The pound has been very steady for the last couple of weeks against its major currency pairs as it finds comfortable support around 1.1573 GBPEUR and 1.4083 GBPUSD. With no signs of any major news, it seems a though that there will not be any catalyst that could push the pound back up anytime soon.
One of the things which could cause some volatility towards the pound is the long-awaited lifting of the lockdown restriction next week. With the current success of the road map, the final part of the plan is supposed to complete on the 21st of June. However, with the increase of the delta variant (which makes up for 90% of new cases in the UK), Prime Minister Boris Johnson has mentioned that this might be delayed by 4 weeks to allow more people to be vaccinated. He says that it is more about the data rather than the date. He then continues to say that he would like to proceed with the road map but with caution. All eyes will be on the Prime Minister today to find out if he is going to go ahead with lifting the lockdown completely but after talks with the members of his cabinet yesterday, it seems as though that this will be highly unlikely.
Yesterday was the final day of the G7 summit meeting where 7 global leaders (who make up 40% of the world's GDP) meet to tackle global problems such as the pandemic amongst others. One of the discussions which sprung up during the summit was the post-Brexit agreement between the UK and the EU. As tensions continue to grow between the UK and the EU, with the grace period for the Northern Ireland protocol coming to an end by the end of this month, neither side seems to be backing down which does not look good for both parties. According to an interview from the mirror, the Prime Minister will not hesitate to trigger Article 16. This simply is the nuclear option where neither party could suspend or terminate the agreement that is in place over the border. By triggering this agreement, it could cause a serious economic difficulty that is liable to persist.
If the UK nor the EU come up with some form of compromise, we could see great tension from both parties leading towards a trade war. This could cause major volatility towards the currency pair.
Europe’s recovery against the pandemic has shown a great increase despite its slow vaccine rollout at the beginning of this year. This could mean that signs of optimism across the board could help boost the single currency. So far 30% of the EU population has been vaccinated and 17% of the population have received a second jab. Some of the restrictions have also been lifted in some parts of Europe.
In France, the daily cases have fallen by 11,000 and the curfew has been pushed back from 9 pm to 11 pm. In Germany, the daily infection has decreased, and also restrictions for anyone who has been vaccinated, recovered, or have a negative test has been lifted, which simply mean they do not need to be tested to be able to do things such as shopping or get their haircut. In Spain, the number of daily cases has fallen by 2,000 with the Spanish government introducing a traffic light system putting regions in a five-way risk category which allows the government to control the spread of the virus.
Despite all this, the World Health Organisation says that the rollout of the vaccine across Europe is still not fast enough and fears that another variant could arise with restrictions being lifted. World Health Organisation’s Regional Director for Europe Hans Kluge says, "Although we’ve come far, we haven’t come far enough" he also added, "Vaccination coverage is far from sufficient to protect the Region from a resurgence".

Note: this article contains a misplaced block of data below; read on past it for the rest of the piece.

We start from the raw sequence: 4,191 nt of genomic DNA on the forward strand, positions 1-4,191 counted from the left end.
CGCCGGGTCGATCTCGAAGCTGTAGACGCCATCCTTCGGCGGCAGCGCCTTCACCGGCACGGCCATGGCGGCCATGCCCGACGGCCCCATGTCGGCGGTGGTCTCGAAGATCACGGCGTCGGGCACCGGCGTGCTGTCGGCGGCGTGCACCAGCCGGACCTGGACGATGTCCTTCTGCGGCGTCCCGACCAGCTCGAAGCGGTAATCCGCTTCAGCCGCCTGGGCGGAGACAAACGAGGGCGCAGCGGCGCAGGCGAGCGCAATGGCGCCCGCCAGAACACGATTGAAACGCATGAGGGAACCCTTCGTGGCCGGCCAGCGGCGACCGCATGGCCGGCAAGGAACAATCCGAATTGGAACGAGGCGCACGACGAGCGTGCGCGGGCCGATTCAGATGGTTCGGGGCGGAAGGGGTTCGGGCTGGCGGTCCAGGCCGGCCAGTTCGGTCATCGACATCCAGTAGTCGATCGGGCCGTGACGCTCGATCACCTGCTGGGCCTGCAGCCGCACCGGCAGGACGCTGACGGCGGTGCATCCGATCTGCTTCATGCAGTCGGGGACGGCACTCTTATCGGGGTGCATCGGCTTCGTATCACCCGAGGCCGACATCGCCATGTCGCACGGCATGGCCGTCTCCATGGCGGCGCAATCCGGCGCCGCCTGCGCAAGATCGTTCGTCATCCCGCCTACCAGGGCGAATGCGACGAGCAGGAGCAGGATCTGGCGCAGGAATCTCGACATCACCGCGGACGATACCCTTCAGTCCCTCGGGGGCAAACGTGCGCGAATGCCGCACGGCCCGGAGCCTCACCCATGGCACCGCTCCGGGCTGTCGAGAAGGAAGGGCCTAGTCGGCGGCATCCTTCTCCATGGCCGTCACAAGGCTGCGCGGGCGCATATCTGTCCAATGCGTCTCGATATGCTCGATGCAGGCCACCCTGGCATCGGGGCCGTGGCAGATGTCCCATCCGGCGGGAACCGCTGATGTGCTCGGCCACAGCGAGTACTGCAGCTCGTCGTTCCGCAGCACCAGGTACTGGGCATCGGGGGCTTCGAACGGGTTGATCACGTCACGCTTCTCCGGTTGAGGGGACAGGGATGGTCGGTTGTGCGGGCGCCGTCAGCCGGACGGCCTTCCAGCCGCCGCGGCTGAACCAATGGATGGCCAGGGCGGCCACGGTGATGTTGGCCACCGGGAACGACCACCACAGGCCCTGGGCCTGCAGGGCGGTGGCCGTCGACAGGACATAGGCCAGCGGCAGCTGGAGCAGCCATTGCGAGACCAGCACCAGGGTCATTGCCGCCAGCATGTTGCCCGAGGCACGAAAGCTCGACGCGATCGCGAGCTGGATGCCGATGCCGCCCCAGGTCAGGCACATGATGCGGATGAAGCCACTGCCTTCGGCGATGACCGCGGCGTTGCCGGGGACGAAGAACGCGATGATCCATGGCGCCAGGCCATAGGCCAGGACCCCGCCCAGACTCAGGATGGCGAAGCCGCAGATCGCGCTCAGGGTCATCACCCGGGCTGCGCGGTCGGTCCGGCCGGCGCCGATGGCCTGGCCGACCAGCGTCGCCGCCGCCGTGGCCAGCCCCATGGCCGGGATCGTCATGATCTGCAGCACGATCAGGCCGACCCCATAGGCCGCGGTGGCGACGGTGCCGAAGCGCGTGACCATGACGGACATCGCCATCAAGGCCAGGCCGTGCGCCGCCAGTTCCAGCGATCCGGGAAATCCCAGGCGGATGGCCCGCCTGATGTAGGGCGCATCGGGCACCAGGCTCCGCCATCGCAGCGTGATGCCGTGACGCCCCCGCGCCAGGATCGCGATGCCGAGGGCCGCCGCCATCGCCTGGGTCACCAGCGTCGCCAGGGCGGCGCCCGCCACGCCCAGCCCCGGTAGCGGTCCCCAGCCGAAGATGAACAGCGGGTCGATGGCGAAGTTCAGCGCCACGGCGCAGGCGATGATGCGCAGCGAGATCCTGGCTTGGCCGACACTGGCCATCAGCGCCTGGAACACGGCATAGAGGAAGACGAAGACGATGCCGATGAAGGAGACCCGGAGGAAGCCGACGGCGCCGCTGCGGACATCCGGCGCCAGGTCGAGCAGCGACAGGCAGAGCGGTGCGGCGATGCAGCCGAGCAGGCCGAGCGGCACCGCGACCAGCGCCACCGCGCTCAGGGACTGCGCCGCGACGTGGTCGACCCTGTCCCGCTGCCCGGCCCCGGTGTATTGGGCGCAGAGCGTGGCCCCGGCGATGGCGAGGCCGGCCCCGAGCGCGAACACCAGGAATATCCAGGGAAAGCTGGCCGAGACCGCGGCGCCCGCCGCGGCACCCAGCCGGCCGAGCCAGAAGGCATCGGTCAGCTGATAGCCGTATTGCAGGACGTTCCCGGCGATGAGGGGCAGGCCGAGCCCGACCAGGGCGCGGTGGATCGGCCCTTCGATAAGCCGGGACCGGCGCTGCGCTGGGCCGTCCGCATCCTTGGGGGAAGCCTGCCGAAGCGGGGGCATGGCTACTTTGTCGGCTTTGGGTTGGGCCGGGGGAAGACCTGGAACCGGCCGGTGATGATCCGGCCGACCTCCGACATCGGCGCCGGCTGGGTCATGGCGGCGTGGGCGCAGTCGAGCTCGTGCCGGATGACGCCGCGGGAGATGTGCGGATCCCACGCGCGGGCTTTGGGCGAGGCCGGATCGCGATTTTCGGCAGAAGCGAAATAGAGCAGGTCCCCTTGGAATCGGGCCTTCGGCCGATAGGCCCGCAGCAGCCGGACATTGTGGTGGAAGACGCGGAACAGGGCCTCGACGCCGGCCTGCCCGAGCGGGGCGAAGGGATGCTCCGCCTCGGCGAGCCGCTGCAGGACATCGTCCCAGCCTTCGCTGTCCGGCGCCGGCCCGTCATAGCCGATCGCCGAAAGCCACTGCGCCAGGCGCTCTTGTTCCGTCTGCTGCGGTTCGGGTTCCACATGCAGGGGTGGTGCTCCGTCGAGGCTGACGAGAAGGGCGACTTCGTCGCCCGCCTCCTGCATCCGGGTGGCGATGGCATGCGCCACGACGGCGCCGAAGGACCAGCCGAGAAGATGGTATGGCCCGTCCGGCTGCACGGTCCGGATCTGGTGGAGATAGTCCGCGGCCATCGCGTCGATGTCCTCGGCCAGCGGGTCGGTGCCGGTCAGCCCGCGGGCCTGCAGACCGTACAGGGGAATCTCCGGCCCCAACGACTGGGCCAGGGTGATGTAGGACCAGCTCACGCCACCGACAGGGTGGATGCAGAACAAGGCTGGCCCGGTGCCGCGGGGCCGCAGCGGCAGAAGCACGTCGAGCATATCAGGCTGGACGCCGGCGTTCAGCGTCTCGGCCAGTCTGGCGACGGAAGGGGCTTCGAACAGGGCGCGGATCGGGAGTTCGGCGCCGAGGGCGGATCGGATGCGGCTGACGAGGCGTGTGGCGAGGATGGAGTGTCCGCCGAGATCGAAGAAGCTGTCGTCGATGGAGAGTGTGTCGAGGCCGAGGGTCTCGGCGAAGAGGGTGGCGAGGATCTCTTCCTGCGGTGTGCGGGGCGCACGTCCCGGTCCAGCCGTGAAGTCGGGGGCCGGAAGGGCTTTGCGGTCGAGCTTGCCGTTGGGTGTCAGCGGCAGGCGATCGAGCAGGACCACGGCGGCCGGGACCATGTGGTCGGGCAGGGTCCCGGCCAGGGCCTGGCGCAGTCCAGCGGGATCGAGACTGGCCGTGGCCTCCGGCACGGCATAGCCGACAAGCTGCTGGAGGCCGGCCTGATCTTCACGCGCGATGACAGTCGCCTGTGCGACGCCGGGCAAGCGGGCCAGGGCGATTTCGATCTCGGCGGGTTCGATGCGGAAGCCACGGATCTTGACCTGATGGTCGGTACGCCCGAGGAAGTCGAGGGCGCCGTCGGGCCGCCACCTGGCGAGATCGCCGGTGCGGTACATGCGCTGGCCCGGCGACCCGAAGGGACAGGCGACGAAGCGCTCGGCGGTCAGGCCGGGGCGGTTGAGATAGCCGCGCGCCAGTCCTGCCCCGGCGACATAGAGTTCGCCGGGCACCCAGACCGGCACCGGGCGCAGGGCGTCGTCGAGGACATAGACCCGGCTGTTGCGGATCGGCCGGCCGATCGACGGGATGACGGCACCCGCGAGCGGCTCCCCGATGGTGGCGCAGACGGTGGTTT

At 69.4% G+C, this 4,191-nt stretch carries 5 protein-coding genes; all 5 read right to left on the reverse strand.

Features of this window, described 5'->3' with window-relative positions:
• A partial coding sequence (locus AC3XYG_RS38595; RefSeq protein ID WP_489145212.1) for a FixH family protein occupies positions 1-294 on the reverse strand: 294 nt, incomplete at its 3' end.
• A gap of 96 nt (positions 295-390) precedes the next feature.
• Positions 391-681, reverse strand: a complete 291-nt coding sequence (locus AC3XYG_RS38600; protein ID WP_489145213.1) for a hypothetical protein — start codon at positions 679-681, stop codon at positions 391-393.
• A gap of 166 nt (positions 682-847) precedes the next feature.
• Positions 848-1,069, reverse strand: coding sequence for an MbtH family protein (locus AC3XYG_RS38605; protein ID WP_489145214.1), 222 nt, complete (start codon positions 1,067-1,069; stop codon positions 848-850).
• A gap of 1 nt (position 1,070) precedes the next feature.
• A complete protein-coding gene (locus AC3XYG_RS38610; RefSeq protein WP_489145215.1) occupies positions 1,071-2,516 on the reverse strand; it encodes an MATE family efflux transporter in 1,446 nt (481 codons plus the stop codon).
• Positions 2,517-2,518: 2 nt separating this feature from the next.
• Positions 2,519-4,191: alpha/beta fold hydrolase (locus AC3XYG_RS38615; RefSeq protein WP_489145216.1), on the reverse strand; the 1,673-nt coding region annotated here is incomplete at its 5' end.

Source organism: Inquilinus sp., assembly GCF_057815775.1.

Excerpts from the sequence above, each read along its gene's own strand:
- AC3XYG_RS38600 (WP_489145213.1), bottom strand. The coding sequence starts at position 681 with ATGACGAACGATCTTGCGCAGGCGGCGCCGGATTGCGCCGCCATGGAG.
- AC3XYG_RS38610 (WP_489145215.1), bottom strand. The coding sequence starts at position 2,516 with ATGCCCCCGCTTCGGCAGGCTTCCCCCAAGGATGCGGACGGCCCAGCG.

With the easing of restrictions across the bloc, another variant could once again creep up which could delay the lifting of the lockdown completely which could affect the economy and weaken its currency. Further uncertainty could also come from the Northern Ireland agreement which was stated in the sterling section.
United States inflation has increased to the highest rate to 5% since May 2008 as the world’s biggest economy shows the strength of its recovery from the pandemic. The Customer Price index also went up to 5% from its annual rate and has increased by 0.2% from April. This has been the highest rate since August 2008. US inflation has slowly been rising since the beginning of the year when it was at 1.4%.
However, with the rise of inflation comes the fear of the price increase, with scepticism towards investors as fears towards supply and demand chain bottlenecks could result in inflationary pressures which could lead to the central bank forcing the federal reserve to slow their stimulus.
However, on the positive side, US stocks have increased with the S&P 500 reaching new heights with traders anticipated that the inflation rise would be temporary. As the US stocks rally up, this could only be good for the dollar as the S&P 500 is comprised of the largest companies listed on the stock exchange and if the US companies continue to rise, it could be good for its economy.
There aren’t many economic data that could cause a lot of volatility towards the dollar; however, tomorrow’s retail sales data will be released which could have some key news that could cause some volatility. If you would like to keep up with the dollar or any other currency, please do not hesitate to contact your account manager for more information.
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